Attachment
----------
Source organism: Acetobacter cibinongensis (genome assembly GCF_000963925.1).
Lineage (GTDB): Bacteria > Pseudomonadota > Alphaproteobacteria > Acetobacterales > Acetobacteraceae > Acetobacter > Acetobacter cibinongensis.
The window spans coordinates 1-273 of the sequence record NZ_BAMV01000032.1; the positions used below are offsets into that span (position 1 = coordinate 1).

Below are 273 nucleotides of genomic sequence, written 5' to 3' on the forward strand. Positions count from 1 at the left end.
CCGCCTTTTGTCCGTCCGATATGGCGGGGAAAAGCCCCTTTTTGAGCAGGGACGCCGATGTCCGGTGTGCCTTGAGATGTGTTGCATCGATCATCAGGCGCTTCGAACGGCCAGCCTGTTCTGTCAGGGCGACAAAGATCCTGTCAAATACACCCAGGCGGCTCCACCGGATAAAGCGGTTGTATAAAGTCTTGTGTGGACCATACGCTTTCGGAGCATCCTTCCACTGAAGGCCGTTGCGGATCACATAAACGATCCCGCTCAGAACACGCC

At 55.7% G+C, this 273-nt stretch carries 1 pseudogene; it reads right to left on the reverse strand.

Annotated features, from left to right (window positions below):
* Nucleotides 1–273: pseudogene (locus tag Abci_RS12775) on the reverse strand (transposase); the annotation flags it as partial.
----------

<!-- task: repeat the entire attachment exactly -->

Source organism: Acetobacter cibinongensis (genome assembly GCF_000963925.1).
Lineage (GTDB): Bacteria > Pseudomonadota > Alphaproteobacteria > Acetobacterales > Acetobacteraceae > Acetobacter > Acetobacter cibinongensis.
The window spans coordinates 1-273 of the sequence record NZ_BAMV01000032.1; the positions used below are offsets into that span (position 1 = coordinate 1).

Below are 273 nucleotides of genomic sequence, written 5' to 3' on the forward strand. Positions count from 1 at the left end.
CCGCCTTTTGTCCGTCCGATATGGCGGGGAAAAGCCCCTTTTTGAGCAGGGACGCCGATGTCCGGTGTGCCTTGAGATGTGTTGCATCGATCATCAGGCGCTTCGAACGGCCAGCCTGTTCTGTCAGGGCGACAAAGATCCTGTCAAATACACCCAGGCGGCTCCACCGGATAAAGCGGTTGTATAAAGTCTTGTGTGGACCATACGCTTTCGGAGCATCCTTCCACTGAAGGCCGTTGCGGATCACATAAACGATCCCGCTCAGAACACGCC

At 55.7% G+C, this 273-nt stretch carries 1 pseudogene; it reads right to left on the reverse strand.

Annotated features, from left to right (window positions below):
* Nucleotides 1–273: pseudogene (locus tag Abci_RS12775) on the reverse strand (transposase); the annotation flags it as partial.